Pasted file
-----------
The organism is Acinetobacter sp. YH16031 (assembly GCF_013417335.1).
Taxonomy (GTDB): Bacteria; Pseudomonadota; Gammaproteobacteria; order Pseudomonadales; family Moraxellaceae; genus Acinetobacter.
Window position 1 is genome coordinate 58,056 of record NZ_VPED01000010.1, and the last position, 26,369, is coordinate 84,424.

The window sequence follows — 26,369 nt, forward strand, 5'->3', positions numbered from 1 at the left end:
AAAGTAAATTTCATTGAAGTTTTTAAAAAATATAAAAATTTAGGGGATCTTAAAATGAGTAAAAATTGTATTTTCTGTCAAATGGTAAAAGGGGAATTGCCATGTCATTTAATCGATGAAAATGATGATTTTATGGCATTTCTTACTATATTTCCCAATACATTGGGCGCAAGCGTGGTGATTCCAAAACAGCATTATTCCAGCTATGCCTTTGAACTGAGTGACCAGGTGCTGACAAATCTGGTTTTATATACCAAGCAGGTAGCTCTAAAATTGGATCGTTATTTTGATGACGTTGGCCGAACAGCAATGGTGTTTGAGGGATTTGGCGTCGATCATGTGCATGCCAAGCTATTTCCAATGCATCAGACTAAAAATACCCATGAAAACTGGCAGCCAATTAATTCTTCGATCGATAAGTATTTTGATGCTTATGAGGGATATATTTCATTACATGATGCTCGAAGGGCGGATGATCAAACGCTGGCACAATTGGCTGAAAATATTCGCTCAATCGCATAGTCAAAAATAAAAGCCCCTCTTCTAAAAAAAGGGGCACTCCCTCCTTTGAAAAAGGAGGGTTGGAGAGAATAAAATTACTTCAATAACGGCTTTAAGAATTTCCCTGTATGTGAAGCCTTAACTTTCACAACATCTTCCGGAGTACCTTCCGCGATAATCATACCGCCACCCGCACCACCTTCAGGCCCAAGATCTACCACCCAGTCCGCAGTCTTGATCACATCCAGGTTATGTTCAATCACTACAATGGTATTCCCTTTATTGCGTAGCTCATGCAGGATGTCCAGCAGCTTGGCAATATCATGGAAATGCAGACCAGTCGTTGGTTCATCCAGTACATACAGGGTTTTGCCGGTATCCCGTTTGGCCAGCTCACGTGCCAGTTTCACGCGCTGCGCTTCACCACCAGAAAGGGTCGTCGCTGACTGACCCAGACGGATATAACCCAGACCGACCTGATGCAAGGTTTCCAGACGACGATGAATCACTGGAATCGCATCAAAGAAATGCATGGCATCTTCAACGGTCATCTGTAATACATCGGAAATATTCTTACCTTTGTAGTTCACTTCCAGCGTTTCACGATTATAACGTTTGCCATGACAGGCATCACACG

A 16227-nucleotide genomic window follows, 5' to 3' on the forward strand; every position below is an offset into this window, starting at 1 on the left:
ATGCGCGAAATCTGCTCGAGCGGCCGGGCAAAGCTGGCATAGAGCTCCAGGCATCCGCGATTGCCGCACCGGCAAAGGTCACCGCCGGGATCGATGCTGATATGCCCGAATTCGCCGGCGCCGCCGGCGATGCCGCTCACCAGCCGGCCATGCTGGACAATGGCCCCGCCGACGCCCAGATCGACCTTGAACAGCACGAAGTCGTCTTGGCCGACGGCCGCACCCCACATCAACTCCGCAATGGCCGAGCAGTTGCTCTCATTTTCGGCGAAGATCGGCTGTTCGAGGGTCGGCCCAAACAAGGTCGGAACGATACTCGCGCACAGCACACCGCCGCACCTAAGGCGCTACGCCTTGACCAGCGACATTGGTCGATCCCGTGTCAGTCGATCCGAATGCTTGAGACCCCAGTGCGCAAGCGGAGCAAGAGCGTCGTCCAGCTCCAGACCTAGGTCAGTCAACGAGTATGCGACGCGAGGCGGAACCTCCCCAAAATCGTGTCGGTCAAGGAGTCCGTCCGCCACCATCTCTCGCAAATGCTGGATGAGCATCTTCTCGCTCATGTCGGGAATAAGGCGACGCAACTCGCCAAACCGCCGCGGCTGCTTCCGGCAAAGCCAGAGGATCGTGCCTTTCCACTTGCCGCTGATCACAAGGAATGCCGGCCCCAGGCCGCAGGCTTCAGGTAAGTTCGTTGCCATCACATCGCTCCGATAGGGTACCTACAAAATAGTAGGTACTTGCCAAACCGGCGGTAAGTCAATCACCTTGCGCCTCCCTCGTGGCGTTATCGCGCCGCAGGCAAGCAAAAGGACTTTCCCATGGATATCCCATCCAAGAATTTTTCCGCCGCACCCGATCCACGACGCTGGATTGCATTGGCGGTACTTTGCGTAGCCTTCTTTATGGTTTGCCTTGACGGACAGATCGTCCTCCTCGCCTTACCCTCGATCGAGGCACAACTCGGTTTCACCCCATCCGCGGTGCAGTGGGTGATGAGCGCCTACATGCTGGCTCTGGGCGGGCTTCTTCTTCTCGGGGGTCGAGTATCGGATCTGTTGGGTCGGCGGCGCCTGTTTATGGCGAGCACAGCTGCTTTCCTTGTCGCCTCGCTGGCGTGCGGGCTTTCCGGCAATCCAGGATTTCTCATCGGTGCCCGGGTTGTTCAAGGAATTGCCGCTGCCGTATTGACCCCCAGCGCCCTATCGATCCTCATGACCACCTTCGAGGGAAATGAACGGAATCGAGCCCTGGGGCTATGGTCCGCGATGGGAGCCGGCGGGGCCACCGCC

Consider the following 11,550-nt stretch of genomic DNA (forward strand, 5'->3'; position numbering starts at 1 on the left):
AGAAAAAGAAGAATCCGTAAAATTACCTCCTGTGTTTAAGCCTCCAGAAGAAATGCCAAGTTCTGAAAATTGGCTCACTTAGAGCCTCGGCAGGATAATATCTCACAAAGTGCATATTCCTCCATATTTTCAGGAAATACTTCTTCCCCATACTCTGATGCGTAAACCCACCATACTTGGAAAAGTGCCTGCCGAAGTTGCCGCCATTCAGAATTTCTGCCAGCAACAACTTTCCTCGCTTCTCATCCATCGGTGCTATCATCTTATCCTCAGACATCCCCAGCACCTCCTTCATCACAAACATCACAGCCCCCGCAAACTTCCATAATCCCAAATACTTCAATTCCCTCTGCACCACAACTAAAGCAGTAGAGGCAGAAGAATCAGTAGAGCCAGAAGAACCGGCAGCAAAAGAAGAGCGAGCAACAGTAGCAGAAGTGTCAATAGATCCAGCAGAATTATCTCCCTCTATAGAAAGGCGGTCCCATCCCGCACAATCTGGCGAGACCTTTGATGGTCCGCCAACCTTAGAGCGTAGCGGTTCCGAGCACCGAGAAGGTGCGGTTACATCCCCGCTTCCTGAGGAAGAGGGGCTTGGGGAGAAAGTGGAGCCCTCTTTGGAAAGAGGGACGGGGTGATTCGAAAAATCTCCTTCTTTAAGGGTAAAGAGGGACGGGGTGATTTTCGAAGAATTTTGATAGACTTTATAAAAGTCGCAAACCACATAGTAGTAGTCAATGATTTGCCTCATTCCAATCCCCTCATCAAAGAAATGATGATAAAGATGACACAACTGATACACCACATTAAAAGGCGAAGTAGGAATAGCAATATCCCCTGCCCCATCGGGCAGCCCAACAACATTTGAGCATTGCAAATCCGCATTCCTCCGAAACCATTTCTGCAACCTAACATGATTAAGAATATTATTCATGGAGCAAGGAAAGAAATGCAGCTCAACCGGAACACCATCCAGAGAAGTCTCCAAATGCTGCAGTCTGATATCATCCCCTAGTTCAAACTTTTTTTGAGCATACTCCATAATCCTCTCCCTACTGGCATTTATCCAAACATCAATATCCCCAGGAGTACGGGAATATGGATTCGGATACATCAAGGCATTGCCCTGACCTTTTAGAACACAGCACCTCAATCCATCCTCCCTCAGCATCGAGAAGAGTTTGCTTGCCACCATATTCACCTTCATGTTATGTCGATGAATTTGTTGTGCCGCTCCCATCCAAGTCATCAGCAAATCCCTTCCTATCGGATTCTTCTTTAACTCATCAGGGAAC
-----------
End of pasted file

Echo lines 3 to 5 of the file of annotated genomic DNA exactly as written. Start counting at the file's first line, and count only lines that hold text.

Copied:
Window position 1 is genome coordinate 58,056 of record NZ_VPED01000010.1, and the last position, 26,369, is coordinate 84,424.

The window sequence follows — 26,369 nt, forward strand, 5'->3', positions numbered from 1 at the left end:
AAAGTAAATTTCATTGAAGTTTTTAAAAAATATAAAAATTTAGGGGATCTTAAAATGAGTAAAAATTGTATTTTCTGTCAAATGGTAAAAGGGGAATTGCCATGTCATTTAATCGATGAAAATGATGATTTTATGGCATTTCTTACTATATTTCCCAATACATTGGGCGCAAGCGTGGTGATTCCAAAACAGCATTATTCCAGCTATGCCTTTGAACTGAGTGACCAGGTGCTGACAAATCTGGTTTTATATACCAAGCAGGTAGCTCTAAAATTGGATCGTTATTTTGATGACGTTGGCCGAACAGCAATGGTGTTTGAGGGATTTGGCGTCGATCATGTGCATGCCAAGCTATTTCCAATGCATCAGACTAAAAATACCCATGAAAACTGGCAGCCAATTAATTCTTCGATCGATAAGTATTTTGATGCTTATGAGGGATATATTTCATTACATGATGCTCGAAGGGCGGATGATCAAACGCTGGCACAATTGGCTGAAAATATTCGCTCAATCGCATAGTCAAAAATAAAAGCCCCTCTTCTAAAAAAAGGGGCACTCCCTCCTTTGAAAAAGGAGGGTTGGAGAGAATAAAATTACTTCAATAACGGCTTTAAGAATTTCCCTGTATGTGAAGCCTTAACTTTCACAACATCTTCCGGAGTACCTTCCGCGATAATCATACCGCCACCCGCACCACCTTCAGGCCCAAGATCTACCACCCAGTCCGCAGTCTTGATCACATCCAGGTTATGTTCAATCACTACAATGGTATTCCCTTTATTGCGTAGCTCATGCAGGATGTCCAGCAGCTTGGCAATATCATGGAAATGCAGACCAGTCGTTGGTTCATCCAGTACATACAGGGTTTTGCCGGTATCCCGTTTGGCCAGCTCACGTGCCAGTTTCACGCGCTGCGCTTCACCACCAGAAAGGGTCGTCGCTGACTGACCCAGACGGATATAACCCAGACCGACCTGATGCAAGGTTTCCAGACGACGATGAATCACTGGAATCGCATCAAAGAAATGCATGGCATCTTCAACGGTCATCTGTAATACATCGGAAATATTCTTACCTTTGTAGTTCACTTCCAGCGTTTCACGATTATAACGTTTGCCATGACAGGCATCACACG